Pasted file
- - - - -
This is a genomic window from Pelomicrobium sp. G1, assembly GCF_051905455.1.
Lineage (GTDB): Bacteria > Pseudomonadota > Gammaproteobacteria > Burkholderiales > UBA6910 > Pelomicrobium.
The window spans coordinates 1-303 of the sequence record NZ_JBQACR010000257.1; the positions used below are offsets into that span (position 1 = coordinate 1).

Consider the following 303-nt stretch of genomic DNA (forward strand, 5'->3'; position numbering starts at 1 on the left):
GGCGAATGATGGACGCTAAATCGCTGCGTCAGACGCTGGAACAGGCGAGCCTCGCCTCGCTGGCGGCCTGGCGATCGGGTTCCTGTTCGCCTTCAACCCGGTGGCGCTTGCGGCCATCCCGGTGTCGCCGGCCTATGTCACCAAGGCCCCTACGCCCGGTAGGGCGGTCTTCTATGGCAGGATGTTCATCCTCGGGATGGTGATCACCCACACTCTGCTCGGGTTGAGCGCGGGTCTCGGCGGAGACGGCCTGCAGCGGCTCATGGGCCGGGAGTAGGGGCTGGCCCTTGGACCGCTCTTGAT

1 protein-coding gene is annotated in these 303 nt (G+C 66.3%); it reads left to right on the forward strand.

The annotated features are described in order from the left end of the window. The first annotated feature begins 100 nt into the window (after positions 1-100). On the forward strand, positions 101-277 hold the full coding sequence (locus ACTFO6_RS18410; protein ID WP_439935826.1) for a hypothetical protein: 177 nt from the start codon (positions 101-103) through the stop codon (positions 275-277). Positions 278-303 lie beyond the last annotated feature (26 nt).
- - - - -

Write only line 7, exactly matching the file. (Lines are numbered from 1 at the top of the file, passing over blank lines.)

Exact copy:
The annotated features are described in order from the left end of the window. The first annotated feature begins 100 nt into the window (after positions 1-100). On the forward strand, positions 101-277 hold the full coding sequence (locus ACTFO6_RS18410; protein ID WP_439935826.1) for a hypothetical protein: 177 nt from the start codon (positions 101-103) through the stop codon (positions 275-277). Positions 278-303 lie beyond the last annotated feature (26 nt).